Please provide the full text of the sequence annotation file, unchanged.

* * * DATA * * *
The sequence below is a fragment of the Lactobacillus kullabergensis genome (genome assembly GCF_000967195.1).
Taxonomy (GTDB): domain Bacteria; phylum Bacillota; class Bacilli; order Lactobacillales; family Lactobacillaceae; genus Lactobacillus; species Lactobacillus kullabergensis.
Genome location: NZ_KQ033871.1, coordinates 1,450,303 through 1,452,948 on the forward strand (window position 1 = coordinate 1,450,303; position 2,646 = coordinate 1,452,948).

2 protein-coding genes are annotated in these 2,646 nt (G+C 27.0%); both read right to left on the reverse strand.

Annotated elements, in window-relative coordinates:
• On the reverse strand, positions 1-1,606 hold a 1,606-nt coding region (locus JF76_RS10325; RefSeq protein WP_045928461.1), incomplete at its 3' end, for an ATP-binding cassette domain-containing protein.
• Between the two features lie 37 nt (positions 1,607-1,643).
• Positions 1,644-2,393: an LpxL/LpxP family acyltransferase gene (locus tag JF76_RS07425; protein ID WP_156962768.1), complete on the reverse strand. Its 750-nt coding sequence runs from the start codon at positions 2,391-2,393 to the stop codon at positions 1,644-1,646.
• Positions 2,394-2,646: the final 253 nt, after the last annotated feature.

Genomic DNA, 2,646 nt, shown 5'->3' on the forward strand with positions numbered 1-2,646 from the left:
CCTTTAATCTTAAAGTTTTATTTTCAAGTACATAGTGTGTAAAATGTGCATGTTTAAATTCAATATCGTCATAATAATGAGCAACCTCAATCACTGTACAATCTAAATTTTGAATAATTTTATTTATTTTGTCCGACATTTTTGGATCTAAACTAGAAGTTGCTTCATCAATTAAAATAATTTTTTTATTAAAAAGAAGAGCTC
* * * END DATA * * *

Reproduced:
The sequence below is a fragment of the Lactobacillus kullabergensis genome (genome assembly GCF_000967195.1).
Taxonomy (GTDB): domain Bacteria; phylum Bacillota; class Bacilli; order Lactobacillales; family Lactobacillaceae; genus Lactobacillus; species Lactobacillus kullabergensis.
Genome location: NZ_KQ033871.1, coordinates 1,450,303 through 1,452,948 on the forward strand (window position 1 = coordinate 1,450,303; position 2,646 = coordinate 1,452,948).

2 protein-coding genes are annotated in these 2,646 nt (G+C 27.0%); both read right to left on the reverse strand.

Annotated elements, in window-relative coordinates:
• On the reverse strand, positions 1-1,606 hold a 1,606-nt coding region (locus JF76_RS10325; RefSeq protein WP_045928461.1), incomplete at its 3' end, for an ATP-binding cassette domain-containing protein.
• Between the two features lie 37 nt (positions 1,607-1,643).
• Positions 1,644-2,393: an LpxL/LpxP family acyltransferase gene (locus tag JF76_RS07425; protein ID WP_156962768.1), complete on the reverse strand. Its 750-nt coding sequence runs from the start codon at positions 2,391-2,393 to the stop codon at positions 1,644-1,646.
• Positions 2,394-2,646: the final 253 nt, after the last annotated feature.

Genomic DNA, 2,646 nt, shown 5'->3' on the forward strand with positions numbered 1-2,646 from the left:
CCTTTAATCTTAAAGTTTTATTTTCAAGTACATAGTGTGTAAAATGTGCATGTTTAAATTCAATATCGTCATAATAATGAGCAACCTCAATCACTGTACAATCTAAATTTTGAATAATTTTATTTATTTTGTCCGACATTTTTGGATCTAAACTAGAAGTTGCTTCATCAATTAAAATAATTTTTTTATTAAAAAGAAGAGCTC